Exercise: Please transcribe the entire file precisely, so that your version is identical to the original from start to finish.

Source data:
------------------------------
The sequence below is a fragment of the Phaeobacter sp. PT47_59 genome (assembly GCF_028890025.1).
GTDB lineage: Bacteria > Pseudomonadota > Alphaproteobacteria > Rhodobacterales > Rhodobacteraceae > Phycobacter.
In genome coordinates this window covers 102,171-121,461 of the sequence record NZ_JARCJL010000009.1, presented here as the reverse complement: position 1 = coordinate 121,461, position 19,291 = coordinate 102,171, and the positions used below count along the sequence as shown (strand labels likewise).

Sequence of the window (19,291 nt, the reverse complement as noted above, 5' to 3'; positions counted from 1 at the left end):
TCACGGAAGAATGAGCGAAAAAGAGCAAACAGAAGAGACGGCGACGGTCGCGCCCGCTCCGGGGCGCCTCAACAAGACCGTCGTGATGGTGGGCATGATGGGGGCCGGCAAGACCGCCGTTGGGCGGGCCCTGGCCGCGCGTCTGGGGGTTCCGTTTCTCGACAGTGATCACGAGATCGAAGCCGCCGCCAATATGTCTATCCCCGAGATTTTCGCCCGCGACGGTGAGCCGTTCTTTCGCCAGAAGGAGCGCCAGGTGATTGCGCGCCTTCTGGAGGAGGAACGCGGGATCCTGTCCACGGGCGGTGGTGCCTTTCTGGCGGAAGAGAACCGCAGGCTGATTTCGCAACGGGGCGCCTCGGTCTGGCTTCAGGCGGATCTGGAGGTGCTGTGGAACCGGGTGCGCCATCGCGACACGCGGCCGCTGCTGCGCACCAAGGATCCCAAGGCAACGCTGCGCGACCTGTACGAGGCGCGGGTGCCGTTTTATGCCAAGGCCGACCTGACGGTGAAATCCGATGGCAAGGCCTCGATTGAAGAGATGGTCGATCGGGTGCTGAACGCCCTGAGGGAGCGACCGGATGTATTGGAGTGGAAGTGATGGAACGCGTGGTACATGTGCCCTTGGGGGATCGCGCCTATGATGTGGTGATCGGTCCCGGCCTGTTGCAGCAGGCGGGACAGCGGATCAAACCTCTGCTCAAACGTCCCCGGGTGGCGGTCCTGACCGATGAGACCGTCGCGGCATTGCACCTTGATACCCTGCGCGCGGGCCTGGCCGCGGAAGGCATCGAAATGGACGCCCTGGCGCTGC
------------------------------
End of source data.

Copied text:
The sequence below is a fragment of the Phaeobacter sp. PT47_59 genome (assembly GCF_028890025.1).
GTDB lineage: Bacteria > Pseudomonadota > Alphaproteobacteria > Rhodobacterales > Rhodobacteraceae > Phycobacter.
In genome coordinates this window covers 102,171-121,461 of the sequence record NZ_JARCJL010000009.1, presented here as the reverse complement: position 1 = coordinate 121,461, position 19,291 = coordinate 102,171, and the positions used below count along the sequence as shown (strand labels likewise).

Sequence of the window (19,291 nt, the reverse complement as noted above, 5' to 3'; positions counted from 1 at the left end):
TCACGGAAGAATGAGCGAAAAAGAGCAAACAGAAGAGACGGCGACGGTCGCGCCCGCTCCGGGGCGCCTCAACAAGACCGTCGTGATGGTGGGCATGATGGGGGCCGGCAAGACCGCCGTTGGGCGGGCCCTGGCCGCGCGTCTGGGGGTTCCGTTTCTCGACAGTGATCACGAGATCGAAGCCGCCGCCAATATGTCTATCCCCGAGATTTTCGCCCGCGACGGTGAGCCGTTCTTTCGCCAGAAGGAGCGCCAGGTGATTGCGCGCCTTCTGGAGGAGGAACGCGGGATCCTGTCCACGGGCGGTGGTGCCTTTCTGGCGGAAGAGAACCGCAGGCTGATTTCGCAACGGGGCGCCTCGGTCTGGCTTCAGGCGGATCTGGAGGTGCTGTGGAACCGGGTGCGCCATCGCGACACGCGGCCGCTGCTGCGCACCAAGGATCCCAAGGCAACGCTGCGCGACCTGTACGAGGCGCGGGTGCCGTTTTATGCCAAGGCCGACCTGACGGTGAAATCCGATGGCAAGGCCTCGATTGAAGAGATGGTCGATCGGGTGCTGAACGCCCTGAGGGAGCGACCGGATGTATTGGAGTGGAAGTGATGGAACGCGTGGTACATGTGCCCTTGGGGGATCGCGCCTATGATGTGGTGATCGGTCCCGGCCTGTTGCAGCAGGCGGGACAGCGGATCAAACCTCTGCTCAAACGTCCCCGGGTGGCGGTCCTGACCGATGAGACCGTCGCGGCATTGCACCTTGATACCCTGCGCGCGGGCCTGGCCGCGGAAGGCATCGAAATGGACGCCCTGGCGCTGC